Beautiful landscapes and regular pruning go hand in hand. Thinning out rose bushes and trimming trees might not be your favorite tasks, but they go more quickly if you have the right tool in hand.
Handheld pruning shears are great for nipping off narrow stems and branches up to 1/2 inch in diameter, but for pruning large branches up to 2 or 3 inches, loppers are a better fit. In effect, loppers are the beefed-up version of pruning shears, offering more reach and cutting power.
Learn about what to look for when shopping for this landscaping tool and recommendations for the best loppers available.
- BEST OVERALL: T-MAI Extendable Anvil Lopper
- BEST BANG FOR THE BUCK: Fiskars 28 Inch Bypass Lopper
- UPGRADE PICK: Felco Pruning Shear
- BEST COMPACT: TABOR TOOLS Anvil Lopper Compound Action 19 Inch
- BEST COMFORT GRIP: Corona DualLINK Bypass Lopper with ComfortGEL
- HONORABLE MENTION: Corona Super-Duty Bypass Lopper
- ALSO CONSIDER: Kings County Tools Long Reach Pruner
What to Consider When Choosing the Best Loppers
At first glance, loppers all look pretty much the same—two handles that open wide to manipulate their scissor-like blades, but there are important differences between models.
Loppers are categorized based on their blades, either anvil or bypass. Each type works better on different types of and stems branches.
Anvil loppers feature a stationary base (anvil) with a groove. They have a movable sharpened blade that presses into the groove when trimming branches. Anvil loppers are good for cutting dry, brittle branches and dead stems, snapping them in half with ease. They’re not optimal for trimming soft green branches, with a tendency to crush and tear the branches rather than make a clean cut.
Bypass loppers work much like scissors; two sharpened blades overlap one another to make a clean cut. Bypass loppers are best for making sharp cuts on soft, green branches, but cutting through hard, dead branches with bypass loppers can dull the blades. Choose a lopper with bypass blades for trimming back green growth, such as shaping an overgrown shrub.
Lopper blades are made from steel, but not all steel is the same. Some loppers contain a coating to protect the blade, preserve its cutting edge, and provide easier cleaning.
Nothing resists staining and rust quite as well as stainless steel. However, it’s not as durable as carbon steel and tends to bend if used on hard, dry branches. Stainless steel blades come at a higher price and aren’t easy to sharpen once they become dull.
The toughest lopper blades are made from carbon steel, and they do the best job of cutting thick branches. On the other hand, these tools rust more easily than stainless steel, so the blades should be wiped clean after every use. Dull carbon steel blades are easily sharpened with a basic sharpening stone.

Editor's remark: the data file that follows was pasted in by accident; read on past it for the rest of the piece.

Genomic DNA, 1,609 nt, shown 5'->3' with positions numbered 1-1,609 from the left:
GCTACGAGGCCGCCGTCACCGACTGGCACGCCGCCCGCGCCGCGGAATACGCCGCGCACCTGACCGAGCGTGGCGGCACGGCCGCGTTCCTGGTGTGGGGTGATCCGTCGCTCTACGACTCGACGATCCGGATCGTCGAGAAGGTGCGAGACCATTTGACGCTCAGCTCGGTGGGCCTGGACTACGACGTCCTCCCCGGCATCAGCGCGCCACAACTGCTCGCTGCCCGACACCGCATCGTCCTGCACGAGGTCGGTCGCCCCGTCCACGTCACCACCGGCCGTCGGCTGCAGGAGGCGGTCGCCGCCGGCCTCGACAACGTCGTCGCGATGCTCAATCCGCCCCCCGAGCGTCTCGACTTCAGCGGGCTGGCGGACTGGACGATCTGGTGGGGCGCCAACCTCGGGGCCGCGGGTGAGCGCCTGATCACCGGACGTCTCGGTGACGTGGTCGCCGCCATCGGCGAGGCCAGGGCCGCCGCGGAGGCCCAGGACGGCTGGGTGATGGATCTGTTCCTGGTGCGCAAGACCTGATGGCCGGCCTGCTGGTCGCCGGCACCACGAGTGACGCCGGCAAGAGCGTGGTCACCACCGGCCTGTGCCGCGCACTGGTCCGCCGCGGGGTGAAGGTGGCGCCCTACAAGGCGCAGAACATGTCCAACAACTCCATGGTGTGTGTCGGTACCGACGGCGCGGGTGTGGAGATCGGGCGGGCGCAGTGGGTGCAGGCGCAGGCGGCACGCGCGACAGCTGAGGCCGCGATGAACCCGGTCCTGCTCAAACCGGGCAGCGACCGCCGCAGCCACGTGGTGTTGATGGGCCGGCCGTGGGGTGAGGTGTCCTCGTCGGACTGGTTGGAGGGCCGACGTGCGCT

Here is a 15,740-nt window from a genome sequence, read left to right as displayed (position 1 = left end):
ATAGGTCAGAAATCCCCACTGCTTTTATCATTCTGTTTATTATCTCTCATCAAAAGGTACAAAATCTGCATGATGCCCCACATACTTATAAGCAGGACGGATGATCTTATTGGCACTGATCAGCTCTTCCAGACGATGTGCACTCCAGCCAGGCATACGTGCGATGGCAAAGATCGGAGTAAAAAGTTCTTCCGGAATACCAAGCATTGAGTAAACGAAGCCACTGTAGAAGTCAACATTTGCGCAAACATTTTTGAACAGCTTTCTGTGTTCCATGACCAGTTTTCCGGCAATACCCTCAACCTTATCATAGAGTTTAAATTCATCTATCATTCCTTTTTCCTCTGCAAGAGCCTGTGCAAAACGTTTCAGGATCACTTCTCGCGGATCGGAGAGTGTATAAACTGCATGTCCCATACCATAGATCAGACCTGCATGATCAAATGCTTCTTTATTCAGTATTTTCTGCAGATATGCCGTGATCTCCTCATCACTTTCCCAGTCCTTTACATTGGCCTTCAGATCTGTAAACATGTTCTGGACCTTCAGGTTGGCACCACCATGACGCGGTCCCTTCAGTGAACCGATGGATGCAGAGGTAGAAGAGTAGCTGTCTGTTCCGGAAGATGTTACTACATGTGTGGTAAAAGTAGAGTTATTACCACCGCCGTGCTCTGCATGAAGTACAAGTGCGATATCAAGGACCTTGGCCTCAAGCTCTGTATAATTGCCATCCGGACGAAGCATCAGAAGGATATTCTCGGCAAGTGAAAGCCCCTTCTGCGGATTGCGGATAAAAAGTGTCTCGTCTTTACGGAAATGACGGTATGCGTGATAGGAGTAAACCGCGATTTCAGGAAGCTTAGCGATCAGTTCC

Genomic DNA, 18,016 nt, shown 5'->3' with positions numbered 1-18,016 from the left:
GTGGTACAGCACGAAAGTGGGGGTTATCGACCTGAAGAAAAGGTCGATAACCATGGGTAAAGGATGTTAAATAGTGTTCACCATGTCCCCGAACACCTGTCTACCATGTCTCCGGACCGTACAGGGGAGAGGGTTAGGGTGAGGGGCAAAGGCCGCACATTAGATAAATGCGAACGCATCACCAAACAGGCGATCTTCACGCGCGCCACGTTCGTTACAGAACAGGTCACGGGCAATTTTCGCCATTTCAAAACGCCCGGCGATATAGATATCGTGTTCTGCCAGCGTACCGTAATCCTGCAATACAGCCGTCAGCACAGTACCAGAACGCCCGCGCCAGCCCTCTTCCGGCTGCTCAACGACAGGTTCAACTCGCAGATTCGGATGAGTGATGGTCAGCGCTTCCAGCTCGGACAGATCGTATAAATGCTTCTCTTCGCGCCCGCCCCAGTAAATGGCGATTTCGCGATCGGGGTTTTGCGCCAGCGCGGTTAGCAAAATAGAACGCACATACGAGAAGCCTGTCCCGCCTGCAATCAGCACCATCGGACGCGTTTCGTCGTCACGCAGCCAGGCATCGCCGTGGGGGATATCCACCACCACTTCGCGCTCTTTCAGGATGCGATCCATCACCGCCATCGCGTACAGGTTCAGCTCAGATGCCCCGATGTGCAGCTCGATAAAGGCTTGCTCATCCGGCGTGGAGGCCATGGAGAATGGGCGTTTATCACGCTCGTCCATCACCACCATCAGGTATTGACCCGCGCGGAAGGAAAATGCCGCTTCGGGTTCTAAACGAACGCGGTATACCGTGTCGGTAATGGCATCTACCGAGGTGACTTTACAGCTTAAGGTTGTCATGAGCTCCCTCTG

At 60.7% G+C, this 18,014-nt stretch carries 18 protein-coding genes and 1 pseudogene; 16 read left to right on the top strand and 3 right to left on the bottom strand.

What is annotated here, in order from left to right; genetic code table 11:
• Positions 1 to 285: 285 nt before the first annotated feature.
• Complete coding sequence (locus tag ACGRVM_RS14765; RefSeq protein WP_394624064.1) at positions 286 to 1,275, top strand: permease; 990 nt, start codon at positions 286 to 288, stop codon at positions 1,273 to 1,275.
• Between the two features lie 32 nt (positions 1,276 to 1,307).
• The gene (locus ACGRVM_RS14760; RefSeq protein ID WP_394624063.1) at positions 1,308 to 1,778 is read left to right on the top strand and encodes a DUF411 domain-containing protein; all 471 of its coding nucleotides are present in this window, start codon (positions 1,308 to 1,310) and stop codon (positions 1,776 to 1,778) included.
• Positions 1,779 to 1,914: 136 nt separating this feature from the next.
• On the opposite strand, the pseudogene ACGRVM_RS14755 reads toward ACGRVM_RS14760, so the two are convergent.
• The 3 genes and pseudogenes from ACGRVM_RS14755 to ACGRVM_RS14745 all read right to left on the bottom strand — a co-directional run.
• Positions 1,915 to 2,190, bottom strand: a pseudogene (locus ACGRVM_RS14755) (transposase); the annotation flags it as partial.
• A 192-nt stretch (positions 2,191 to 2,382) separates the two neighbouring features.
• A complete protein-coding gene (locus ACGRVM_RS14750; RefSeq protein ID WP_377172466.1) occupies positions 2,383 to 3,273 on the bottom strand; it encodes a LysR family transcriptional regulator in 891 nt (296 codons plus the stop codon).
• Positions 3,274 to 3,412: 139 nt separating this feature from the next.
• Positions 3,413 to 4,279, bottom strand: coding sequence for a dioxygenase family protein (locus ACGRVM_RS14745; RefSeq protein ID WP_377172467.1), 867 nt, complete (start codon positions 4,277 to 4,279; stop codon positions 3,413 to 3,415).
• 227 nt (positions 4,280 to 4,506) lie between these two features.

A Teflon or titanium coating offers a measure of rust protection to carbon steel blades. The coating makes it easier to clean sap residue that results from cut branches. Coated blades hold their sharpness longer, but they too eventually dull. The coating doesn’t cover the blade’s edge, so sharpening should not remove the coating.
Loppers vary in the cutting action, which affects operation and suitability for certain tasks.
- Manual loppers are the simplest option for trimming. The two blades are attached by a single screw at the fulcrum (the support on which a lever turns), providing a basic open and close mechanism. These loppers work best when cutting narrower branches because the user’s strength is solely responsible for the cutting force.
- Ratcheting loppers are designed for slightly easier trimming, particularly with thicker branches. As a user squeezes the handles together, the blades latch in place partially through the cut. The tool can be reopened to get a wider and stronger grip without releasing pressure on the branch. Depending on the ratcheting mechanism, the handles may be reopened two or three times.
- Compound action loppers are built with one or more pivoting arms located at the fulcrum between the two blades to increase cutting force. These loppers are great when you need to cut through thicker branches; although, the extra steel makes them heavier and can cause arm fatigue.
Length and Weight
To determine a suitable length and weight for loppers, the trick is to know your own strength and cutting needs. The shortest loppers measure about 15 inches from the end of the handles to the tip of the cutting blades and they can weigh as little as 11 ounces, making them a good choice for pruning narrower branches.
Lengthier loppers, measuring 32 inches or more, are handier when you need to reach high branches without having to stand on a ladder. Longer loppers also are heavier, with some weighing more than 4 pounds, so they’re more likely to cause arm fatigue.
A long lopper offers more reach and often enhanced power if it uses compound action. But if you can’t make clean cuts with it, opt for a shorter length. Some models have telescoping handles that you can extend or shorten as necessary.
Many loppers come with padded rubber or foam grips, which are designed to reduce slippage, hand fatigue, and blisters. The softest foam handles feel great in your hands, but they’re also more prone to nicks and tears. If you plan on using the loppers extensively, consider a pair with molded rubber grips that will hold up to the extra work. While padded grips make pruning tasks more comfortable, gardening gloves are still recommended for using this tool.
Our Top Picks
With those shopping considerations in mind, the following recommendations highlight some of the best garden loppers in their respective categories—light-duty, heavy-duty, ergonomic, extended reach, and more.
When you need the convenience of a mid-length lopper most of the time, but the reach of a longer tool some of the time, these anvil loppers are a worthy pick. Its blades contain tough carbon steel and can be re-sharpened with a cutting stone.
The telescoping handles adjust all the way from 27 inches to 40 inches—handy in those instances when you need to cut an out-of-the-way branch. These T-MAI loppers weigh a manageable 2.8 pounds.
For affordable cutters that don’t sacrifice performance, these Fiskars bypass loppers are a solid choice. The rust-resistant stainless steel blades are hardened and precision ground, meaning they’ll retain their edge over a longer period. The low-friction coating allows the blades to cut through wood more easily and results in less sap residue.
These 28-inch cutters are suitable for living, green growth with a cutting capacity of branches up to 1.5 inches thick. Shock-absorbing bumpers make the tool easier to use and padded grips offer additional comfort. While these loppers aren’t the lightest on the list, they still weigh a modest 2.9 pounds.